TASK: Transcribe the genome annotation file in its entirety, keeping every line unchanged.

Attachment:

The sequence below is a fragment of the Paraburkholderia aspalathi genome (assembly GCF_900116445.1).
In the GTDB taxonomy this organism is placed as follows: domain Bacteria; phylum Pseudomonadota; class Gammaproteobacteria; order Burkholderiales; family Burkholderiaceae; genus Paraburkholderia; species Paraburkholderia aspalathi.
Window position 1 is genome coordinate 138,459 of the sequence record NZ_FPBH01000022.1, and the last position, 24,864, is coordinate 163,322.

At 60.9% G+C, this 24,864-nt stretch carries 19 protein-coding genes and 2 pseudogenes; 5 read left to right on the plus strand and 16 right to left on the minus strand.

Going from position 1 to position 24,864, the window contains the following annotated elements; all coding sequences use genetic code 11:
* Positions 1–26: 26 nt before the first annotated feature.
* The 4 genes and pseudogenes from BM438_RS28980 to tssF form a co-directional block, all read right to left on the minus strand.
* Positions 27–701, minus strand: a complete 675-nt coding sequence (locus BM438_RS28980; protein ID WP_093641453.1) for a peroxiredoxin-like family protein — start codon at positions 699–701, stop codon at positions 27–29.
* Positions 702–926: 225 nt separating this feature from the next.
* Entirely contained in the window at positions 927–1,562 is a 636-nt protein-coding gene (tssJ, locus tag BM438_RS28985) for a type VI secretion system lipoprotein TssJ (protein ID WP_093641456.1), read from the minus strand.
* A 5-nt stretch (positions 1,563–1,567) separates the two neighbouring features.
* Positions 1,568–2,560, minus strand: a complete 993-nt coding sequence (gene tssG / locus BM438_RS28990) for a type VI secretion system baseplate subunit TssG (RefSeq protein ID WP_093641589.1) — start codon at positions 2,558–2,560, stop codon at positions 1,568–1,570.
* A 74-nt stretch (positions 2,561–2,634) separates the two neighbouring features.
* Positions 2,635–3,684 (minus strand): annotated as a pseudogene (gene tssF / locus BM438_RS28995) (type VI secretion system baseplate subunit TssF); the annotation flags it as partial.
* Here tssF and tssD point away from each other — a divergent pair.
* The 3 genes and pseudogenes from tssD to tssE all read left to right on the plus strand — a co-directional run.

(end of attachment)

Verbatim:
The sequence below is a fragment of the Paraburkholderia aspalathi genome (assembly GCF_900116445.1).
In the GTDB taxonomy this organism is placed as follows: domain Bacteria; phylum Pseudomonadota; class Gammaproteobacteria; order Burkholderiales; family Burkholderiaceae; genus Paraburkholderia; species Paraburkholderia aspalathi.
Window position 1 is genome coordinate 138,459 of the sequence record NZ_FPBH01000022.1, and the last position, 24,864, is coordinate 163,322.

At 60.9% G+C, this 24,864-nt stretch carries 19 protein-coding genes and 2 pseudogenes; 5 read left to right on the plus strand and 16 right to left on the minus strand.

Going from position 1 to position 24,864, the window contains the following annotated elements; all coding sequences use genetic code 11:
* Positions 1–26: 26 nt before the first annotated feature.
* The 4 genes and pseudogenes from BM438_RS28980 to tssF form a co-directional block, all read right to left on the minus strand.
* Positions 27–701, minus strand: a complete 675-nt coding sequence (locus BM438_RS28980; protein ID WP_093641453.1) for a peroxiredoxin-like family protein — start codon at positions 699–701, stop codon at positions 27–29.
* Positions 702–926: 225 nt separating this feature from the next.
* Entirely contained in the window at positions 927–1,562 is a 636-nt protein-coding gene (tssJ, locus tag BM438_RS28985) for a type VI secretion system lipoprotein TssJ (protein ID WP_093641456.1), read from the minus strand.
* A 5-nt stretch (positions 1,563–1,567) separates the two neighbouring features.
* Positions 1,568–2,560, minus strand: a complete 993-nt coding sequence (gene tssG / locus BM438_RS28990) for a type VI secretion system baseplate subunit TssG (RefSeq protein ID WP_093641589.1) — start codon at positions 2,558–2,560, stop codon at positions 1,568–1,570.
* A 74-nt stretch (positions 2,561–2,634) separates the two neighbouring features.
* Positions 2,635–3,684 (minus strand): annotated as a pseudogene (gene tssF / locus BM438_RS28995) (type VI secretion system baseplate subunit TssF); the annotation flags it as partial.
* Here tssF and tssD point away from each other — a divergent pair.
* The 3 genes and pseudogenes from tssD to tssE all read left to right on the plus strand — a co-directional run.